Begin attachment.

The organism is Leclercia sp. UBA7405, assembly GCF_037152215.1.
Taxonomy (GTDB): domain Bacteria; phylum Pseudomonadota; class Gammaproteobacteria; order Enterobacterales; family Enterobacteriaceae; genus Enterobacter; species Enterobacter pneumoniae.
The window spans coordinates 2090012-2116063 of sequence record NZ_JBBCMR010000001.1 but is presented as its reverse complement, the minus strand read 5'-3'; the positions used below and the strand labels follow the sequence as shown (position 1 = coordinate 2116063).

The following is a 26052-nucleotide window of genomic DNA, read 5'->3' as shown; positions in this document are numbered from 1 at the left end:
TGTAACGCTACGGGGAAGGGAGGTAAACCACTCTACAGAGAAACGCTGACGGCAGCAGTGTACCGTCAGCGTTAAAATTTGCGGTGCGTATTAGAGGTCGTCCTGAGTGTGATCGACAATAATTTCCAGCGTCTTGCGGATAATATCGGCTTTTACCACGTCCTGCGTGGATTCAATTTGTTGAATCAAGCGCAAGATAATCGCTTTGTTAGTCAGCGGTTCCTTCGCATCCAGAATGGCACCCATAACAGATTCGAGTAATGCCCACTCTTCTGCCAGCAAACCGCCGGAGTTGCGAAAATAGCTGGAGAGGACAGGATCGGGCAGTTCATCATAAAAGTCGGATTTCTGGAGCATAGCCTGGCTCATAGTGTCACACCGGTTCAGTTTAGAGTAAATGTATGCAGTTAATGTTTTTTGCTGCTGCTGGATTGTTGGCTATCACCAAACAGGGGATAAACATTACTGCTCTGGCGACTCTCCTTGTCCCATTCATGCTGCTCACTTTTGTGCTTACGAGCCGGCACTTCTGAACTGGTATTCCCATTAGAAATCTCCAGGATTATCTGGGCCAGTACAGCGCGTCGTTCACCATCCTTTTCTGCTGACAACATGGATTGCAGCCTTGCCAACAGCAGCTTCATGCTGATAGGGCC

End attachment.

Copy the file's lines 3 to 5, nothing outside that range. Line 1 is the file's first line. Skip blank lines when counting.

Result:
The window spans coordinates 2090012-2116063 of sequence record NZ_JBBCMR010000001.1 but is presented as its reverse complement, the minus strand read 5'-3'; the positions used below and the strand labels follow the sequence as shown (position 1 = coordinate 2116063).

The following is a 26052-nucleotide window of genomic DNA, read 5'->3' as shown; positions in this document are numbered from 1 at the left end:
TGTAACGCTACGGGGAAGGGAGGTAAACCACTCTACAGAGAAACGCTGACGGCAGCAGTGTACCGTCAGCGTTAAAATTTGCGGTGCGTATTAGAGGTCGTCCTGAGTGTGATCGACAATAATTTCCAGCGTCTTGCGGATAATATCGGCTTTTACCACGTCCTGCGTGGATTCAATTTGTTGAATCAAGCGCAAGATAATCGCTTTGTTAGTCAGCGGTTCCTTCGCATCCAGAATGGCACCCATAACAGATTCGAGTAATGCCCACTCTTCTGCCAGCAAACCGCCGGAGTTGCGAAAATAGCTGGAGAGGACAGGATCGGGCAGTTCATCATAAAAGTCGGATTTCTGGAGCATAGCCTGGCTCATAGTGTCACACCGGTTCAGTTTAGAGTAAATGTATGCAGTTAATGTTTTTTGCTGCTGCTGGATTGTTGGCTATCACCAAACAGGGGATAAACATTACTGCTCTGGCGACTCTCCTTGTCCCATTCATGCTGCTCACTTTTGTGCTTACGAGCCGGCACTTCTGAACTGGTATTCCCATTAGAAATCTCCAGGATTATCTGGGCCAGTACAGCGCGTCGTTCACCATCCTTTTCTGCTGACAACATGGATTGCAGCCTTGCCAACAGCAGCTTCATGCTGATAGGGCC